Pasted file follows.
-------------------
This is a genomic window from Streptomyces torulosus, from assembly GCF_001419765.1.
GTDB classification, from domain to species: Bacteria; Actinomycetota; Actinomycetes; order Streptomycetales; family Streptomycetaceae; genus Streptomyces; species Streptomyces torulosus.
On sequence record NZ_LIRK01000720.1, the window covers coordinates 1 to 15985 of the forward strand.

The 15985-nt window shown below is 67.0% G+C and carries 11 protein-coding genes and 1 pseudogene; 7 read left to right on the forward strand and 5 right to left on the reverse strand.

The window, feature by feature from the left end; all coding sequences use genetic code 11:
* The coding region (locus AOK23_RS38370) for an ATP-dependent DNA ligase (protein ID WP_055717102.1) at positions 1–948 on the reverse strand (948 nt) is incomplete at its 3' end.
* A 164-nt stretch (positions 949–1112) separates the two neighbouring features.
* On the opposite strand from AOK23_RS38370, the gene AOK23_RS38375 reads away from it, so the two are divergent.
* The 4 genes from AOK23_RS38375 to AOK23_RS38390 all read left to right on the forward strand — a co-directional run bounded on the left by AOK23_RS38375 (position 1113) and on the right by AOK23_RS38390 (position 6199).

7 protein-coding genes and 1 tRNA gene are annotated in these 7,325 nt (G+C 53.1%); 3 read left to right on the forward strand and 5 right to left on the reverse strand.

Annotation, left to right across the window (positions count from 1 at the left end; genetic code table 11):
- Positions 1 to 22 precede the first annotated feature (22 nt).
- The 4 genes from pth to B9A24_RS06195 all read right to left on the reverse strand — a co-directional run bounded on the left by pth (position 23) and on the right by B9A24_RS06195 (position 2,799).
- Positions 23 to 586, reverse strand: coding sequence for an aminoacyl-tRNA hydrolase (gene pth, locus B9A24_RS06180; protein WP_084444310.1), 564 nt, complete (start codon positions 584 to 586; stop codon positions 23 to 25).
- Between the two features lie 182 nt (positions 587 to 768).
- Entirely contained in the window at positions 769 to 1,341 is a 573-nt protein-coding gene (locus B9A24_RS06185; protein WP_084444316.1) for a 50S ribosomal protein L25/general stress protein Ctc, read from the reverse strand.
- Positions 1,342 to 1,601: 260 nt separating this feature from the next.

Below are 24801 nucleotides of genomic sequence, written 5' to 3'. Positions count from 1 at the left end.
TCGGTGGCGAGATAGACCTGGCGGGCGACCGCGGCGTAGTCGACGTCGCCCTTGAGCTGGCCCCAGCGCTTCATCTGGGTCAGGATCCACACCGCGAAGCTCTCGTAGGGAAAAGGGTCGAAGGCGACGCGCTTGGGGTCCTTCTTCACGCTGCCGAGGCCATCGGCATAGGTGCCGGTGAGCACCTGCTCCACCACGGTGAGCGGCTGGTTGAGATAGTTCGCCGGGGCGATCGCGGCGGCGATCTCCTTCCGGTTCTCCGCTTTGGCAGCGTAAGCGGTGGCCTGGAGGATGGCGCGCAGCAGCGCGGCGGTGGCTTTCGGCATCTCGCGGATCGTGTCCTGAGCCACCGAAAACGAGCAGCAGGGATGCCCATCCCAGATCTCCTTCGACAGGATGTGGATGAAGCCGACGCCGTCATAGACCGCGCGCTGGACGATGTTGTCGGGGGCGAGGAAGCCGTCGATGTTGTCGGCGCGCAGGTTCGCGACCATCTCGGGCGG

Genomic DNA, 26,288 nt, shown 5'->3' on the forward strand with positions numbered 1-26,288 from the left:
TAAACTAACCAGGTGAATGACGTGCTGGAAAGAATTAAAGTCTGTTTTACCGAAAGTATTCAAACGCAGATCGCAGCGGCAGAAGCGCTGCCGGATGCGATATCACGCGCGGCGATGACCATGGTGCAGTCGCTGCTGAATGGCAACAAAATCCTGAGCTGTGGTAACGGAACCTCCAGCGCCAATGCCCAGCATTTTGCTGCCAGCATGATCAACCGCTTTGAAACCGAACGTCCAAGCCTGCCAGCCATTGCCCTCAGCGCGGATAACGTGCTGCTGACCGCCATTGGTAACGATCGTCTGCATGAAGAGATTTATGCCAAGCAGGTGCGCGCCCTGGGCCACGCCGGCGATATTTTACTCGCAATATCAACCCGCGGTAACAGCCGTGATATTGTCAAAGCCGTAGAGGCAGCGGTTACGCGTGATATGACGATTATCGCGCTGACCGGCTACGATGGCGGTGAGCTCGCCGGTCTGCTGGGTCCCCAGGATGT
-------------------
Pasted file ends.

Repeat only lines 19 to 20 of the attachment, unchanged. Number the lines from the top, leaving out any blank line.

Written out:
TCGGTGGCGAGATAGACCTGGCGGGCGACCGCGGCGTAGTCGACGTCGCCCTTGAGCTGGCCCCAGCGCTTCATCTGGGTCAGGATCCACACCGCGAAGCTCTCGTAGGGAAAAGGGTCGAAGGCGACGCGCTTGGGGTCCTTCTTCACGCTGCCGAGGCCATCGGCATAGGTGCCGGTGAGCACCTGCTCCACCACGGTGAGCGGCTGGTTGAGATAGTTCGCCGGGGCGATCGCGGCGGCGATCTCCTTCCGGTTCTCCGCTTTGGCAGCGTAAGCGGTGGCCTGGAGGATGGCGCGCAGCAGCGCGGCGGTGGCTTTCGGCATCTCGCGGATCGTGTCCTGAGCCACCGAAAACGAGCAGCAGGGATGCCCATCCCAGATCTCCTTCGACAGGATGTGGATGAAGCCGACGCCGTCATAGACCGCGCGCTGGACGATGTTGTCGGGGGCGAGGAAGCCGTCGATGTTGTCGGCGCGCAGGTTCGCGACCATCTCGGGCGG

Genomic DNA, 26,288 nt, shown 5'->3' on the forward strand with positions numbered 1-26,288 from the left: